||ARTH2990401, ARTH2990401, CIMS1261401, CIMS1261401, ENGL1261401, ENGL1261401, LALS1261401, LALS1261401, THAR1261401, THAR1261401||Cultural Diviserity in the U.S.||https://coursesintouch.apps.upenn.edu/cpr/jsp/fast.do?webService=syll&t=202230&c=ENGL1261401|
|COML 1310-401||21st Century Women Poets: "The Poethical Wager"||Simone White||BENN 231||W 12:00 PM-2:59 PM||This course will focus on questions of gender difference and of sexual desire in a range of literary works, paying special attention to works by women and treatments of same-sex desire. More fundamentally, the course will introduce students to questions about the relation between identity and representation. We will attend in particular to intersections between gender, sexuality, race, class, and nation, and will choose from a rich vein of authors. See the English Department's website at www.english.upenn.edu for a description of the current offerings.||ENGL1310401, ENGL1310401, GSWS1310401, GSWS1310401||Cultural Diviserity in the U.S.|
|COML 1311-401||Introduction to Modern Hebrew Literature: Short Story Reinvented||Nili R Gold||WILL 705||W 5:15 PM-8:14 PM||Taught in Hebrew. Texts and discussions in Hebrew.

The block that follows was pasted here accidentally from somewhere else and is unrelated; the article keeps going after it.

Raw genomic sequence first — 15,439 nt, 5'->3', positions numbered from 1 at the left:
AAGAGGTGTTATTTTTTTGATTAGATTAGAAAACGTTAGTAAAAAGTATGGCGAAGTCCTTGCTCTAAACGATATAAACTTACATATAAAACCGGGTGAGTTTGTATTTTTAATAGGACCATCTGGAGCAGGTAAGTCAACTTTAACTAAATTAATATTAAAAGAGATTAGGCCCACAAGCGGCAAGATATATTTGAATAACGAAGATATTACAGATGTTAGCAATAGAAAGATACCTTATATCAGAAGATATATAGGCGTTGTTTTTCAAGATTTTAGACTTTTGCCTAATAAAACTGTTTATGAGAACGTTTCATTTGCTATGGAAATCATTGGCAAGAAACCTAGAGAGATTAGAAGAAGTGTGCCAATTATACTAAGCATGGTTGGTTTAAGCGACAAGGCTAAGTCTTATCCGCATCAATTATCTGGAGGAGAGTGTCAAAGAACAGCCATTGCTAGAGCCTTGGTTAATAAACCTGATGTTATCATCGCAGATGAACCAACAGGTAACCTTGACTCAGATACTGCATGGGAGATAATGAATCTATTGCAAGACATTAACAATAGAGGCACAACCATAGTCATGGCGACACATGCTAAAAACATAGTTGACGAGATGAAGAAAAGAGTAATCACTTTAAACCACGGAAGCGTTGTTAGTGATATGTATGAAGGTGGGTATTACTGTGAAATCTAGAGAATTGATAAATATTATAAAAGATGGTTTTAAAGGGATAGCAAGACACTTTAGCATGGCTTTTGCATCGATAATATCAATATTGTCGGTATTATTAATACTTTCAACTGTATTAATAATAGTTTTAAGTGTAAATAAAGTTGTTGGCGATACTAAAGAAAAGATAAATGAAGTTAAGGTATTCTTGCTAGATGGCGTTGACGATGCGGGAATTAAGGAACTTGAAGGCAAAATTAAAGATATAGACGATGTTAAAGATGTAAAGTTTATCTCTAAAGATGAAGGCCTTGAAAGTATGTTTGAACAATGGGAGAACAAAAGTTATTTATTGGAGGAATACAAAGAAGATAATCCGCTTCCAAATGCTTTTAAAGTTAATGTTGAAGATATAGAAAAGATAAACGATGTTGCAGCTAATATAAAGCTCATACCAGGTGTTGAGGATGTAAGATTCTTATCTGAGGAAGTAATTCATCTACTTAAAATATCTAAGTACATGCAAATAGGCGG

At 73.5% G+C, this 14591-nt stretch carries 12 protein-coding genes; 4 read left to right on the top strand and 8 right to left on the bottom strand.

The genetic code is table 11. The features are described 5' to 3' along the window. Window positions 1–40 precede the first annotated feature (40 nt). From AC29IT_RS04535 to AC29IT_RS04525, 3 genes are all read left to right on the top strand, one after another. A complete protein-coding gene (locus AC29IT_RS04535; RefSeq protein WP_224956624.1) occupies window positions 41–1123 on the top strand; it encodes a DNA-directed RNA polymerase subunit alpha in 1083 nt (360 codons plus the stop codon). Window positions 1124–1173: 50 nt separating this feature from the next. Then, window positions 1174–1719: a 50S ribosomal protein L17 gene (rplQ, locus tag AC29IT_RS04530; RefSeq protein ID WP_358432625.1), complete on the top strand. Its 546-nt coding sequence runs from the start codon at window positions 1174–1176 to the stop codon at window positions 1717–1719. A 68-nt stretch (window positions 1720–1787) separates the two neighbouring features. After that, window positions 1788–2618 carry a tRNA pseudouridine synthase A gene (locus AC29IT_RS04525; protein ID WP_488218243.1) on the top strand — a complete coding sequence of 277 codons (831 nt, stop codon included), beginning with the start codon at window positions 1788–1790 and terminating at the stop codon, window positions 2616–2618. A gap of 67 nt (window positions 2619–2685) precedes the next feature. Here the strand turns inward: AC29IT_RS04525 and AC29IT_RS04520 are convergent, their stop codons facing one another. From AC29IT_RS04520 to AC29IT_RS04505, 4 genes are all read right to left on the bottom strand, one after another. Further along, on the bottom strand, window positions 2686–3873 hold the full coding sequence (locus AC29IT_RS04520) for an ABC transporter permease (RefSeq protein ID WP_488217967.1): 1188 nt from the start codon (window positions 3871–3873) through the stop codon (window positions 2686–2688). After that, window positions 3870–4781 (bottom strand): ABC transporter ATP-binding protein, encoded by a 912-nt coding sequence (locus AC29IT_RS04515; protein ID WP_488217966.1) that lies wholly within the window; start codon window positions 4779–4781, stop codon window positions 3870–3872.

The art of the short story is fertile ground for non-mainstream genres like horror and mystery, and its economy lends itself to the electronic era. For Hebrew writers, the short story has been a favorite since the renaissance of Hebrew literature and the revival of the language at the end of the 19th century; now it is vibrant in Israel, where Hebrew is the dynamic language of everyday life. At the center of this course are contemporary works by both male and female authors, ranging from traditional to post-modernist. Their diction is simple, sometimes colloquial, but they reflect a rich inner world and a tumultuous outer reality. Authors include: S.Y. Agnon, Orly Castel-Bloom, Alex Epstein, Amir Gutfreund, Esty G. Hayim, and Yoel Hoffman.
|JWST1310401, JWST1310401, NELC1310401, NELC1310401, NELC5400401, NELC5400401||Cross Cultural Analysis
Arts & Letters Sector